Apprenticeships Gain Momentum in Upstream Oil, Gas Sector

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Apprenticeship programs produce highly skilled workers to meet the demands of oil and gas employers, according to a white paper.

Apprenticeships have gained popularity in today’s modern world as the demand for skilled trade workers in the upstream oil and gas industry continues. More companies are establishing formal apprenticeship programs to ensure sustained employment while promoting successful progression of apprentices through technical training, noted The Petroleum Human Resources Council in a whitepaper, “Exploring Apprenticeship Completions of Skilled Trades in the Upstream Oil and Gas Industry.”

With the demand for skilled labor intensifying, countries are looking at training and development programs so incomers can learn the practical and theoretical aspects of a highly-skilled occupation. Canada’s upstream oil and gas industry is estimated to employ more than 45,000 skilled tradespeople, and industry demand for these workers is projected to grow by about 7,100 jobs by 2022. The demand for skilled workers is expected to grow in all trades, with particularly strong demand for power engineers, heavy equipment operators and oil and gas well drillers, servicers, testers and related workers.

The Canadian regions with the highest increase in demand for workers in skilled trade occupations over the next decade are:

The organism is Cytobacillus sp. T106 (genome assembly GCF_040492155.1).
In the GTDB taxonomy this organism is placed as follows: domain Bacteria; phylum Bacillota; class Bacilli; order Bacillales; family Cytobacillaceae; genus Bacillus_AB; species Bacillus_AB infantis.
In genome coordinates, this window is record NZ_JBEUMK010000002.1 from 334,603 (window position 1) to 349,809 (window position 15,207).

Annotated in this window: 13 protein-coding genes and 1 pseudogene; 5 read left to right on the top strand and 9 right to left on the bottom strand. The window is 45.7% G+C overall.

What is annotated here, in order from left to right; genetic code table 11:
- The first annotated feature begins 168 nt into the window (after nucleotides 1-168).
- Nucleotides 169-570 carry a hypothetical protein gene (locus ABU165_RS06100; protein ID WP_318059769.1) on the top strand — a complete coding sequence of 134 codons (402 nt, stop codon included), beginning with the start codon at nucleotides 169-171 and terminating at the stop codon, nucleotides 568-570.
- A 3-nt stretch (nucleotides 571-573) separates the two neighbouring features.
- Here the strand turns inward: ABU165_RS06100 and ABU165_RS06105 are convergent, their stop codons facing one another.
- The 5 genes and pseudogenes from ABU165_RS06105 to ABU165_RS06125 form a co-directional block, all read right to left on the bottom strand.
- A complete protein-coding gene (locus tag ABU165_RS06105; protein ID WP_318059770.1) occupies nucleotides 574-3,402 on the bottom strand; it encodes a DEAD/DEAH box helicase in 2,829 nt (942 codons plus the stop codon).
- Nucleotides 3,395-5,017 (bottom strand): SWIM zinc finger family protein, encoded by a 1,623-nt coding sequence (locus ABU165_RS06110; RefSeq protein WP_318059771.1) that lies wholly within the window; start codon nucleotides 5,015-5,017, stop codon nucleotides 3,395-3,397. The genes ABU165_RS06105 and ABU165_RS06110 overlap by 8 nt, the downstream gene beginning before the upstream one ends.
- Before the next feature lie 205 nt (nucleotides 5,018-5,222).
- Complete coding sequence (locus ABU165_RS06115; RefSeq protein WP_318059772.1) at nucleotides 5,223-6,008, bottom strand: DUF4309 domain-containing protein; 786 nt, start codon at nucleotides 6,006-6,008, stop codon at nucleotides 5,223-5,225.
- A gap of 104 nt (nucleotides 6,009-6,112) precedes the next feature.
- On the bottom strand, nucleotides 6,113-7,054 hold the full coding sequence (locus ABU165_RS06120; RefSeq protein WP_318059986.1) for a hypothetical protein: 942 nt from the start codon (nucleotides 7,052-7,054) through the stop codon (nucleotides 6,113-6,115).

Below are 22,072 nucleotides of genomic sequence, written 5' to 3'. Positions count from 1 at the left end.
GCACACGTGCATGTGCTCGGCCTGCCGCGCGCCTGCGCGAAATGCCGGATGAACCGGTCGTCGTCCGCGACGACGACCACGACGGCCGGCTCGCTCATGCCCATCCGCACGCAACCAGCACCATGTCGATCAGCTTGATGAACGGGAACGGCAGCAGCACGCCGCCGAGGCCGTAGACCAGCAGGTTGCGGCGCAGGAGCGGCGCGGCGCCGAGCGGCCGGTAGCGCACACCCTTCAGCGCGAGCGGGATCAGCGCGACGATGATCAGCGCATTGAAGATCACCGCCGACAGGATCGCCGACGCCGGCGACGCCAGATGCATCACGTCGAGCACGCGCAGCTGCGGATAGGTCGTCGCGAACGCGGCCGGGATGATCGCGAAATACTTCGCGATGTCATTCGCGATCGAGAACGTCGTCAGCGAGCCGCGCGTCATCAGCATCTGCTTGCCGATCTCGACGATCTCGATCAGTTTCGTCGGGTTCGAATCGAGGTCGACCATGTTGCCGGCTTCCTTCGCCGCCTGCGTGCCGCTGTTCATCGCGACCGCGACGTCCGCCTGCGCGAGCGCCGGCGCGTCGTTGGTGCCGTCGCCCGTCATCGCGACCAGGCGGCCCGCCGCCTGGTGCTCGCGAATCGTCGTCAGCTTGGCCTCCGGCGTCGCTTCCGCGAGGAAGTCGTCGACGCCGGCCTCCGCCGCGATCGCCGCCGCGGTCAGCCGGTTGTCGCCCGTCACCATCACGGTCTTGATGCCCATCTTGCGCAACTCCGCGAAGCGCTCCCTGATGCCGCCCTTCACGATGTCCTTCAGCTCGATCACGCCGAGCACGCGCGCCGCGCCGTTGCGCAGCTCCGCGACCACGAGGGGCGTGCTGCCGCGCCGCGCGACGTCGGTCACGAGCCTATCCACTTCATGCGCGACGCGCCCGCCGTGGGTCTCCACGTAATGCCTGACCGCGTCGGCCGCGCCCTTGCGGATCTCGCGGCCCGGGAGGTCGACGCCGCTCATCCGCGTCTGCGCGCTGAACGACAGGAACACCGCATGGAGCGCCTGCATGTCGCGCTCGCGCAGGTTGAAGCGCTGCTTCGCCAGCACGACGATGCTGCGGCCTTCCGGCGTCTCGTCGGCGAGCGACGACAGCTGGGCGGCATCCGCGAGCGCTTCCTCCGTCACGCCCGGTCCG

• Alberta: Between 2013 and 2023, Alberta will have a shortage of 6,788 workers in skilled trade oil and gas occupations.
  • British Columbia: Oil and gas expansion in British Columbia will result in new demand for more than 7,637 additional occupations.
  • Saskatchewan: New job creation in Saskatchewan results in 5,400 additional trades and transport workers from 2013 to 2017.
  • Atlantic Canada: The greatest occupational demand in Newfoundland and Labrador between 2011 and 2020 include oil and gas drillers, supervisors, operators and machinery equipment mechanics.

Petroleum Human Resources Council noted that growth in apprentice registrations is especially strong in Alberta where the total number of new apprentices registered last year grew by almost 50 percent from 2010. Although Alberta has only 12 percent of the country’s labor force, it trains around 20 percent of the country’s apprentices. This initiative created almost 13,800 new apprentices skilled in core trades for oil and gas.

“If the provinces were able to maintain this high level of new registrations, and if all the apprentices completed their training, within 12 years, Alberta could double the labor force of oil and gas trade occupations,” the white paper noted.

How Can Employers Benefit from Hiring Apprentices?

Employers with apprentices experience an average incremental revenue of $1.47 for every dollar they invest in apprentice training, which is a return of nearly 50 percent, according to the Canadian Apprenticeship Forum (CAF).

Additionally, when oil and gas employers hire apprentices that are transitioning out of other industries, they have related skills that transfer well into this industry, the whitepaper stated. Meaning, less time is needed to effectively train and educate a newcomer into this industry.


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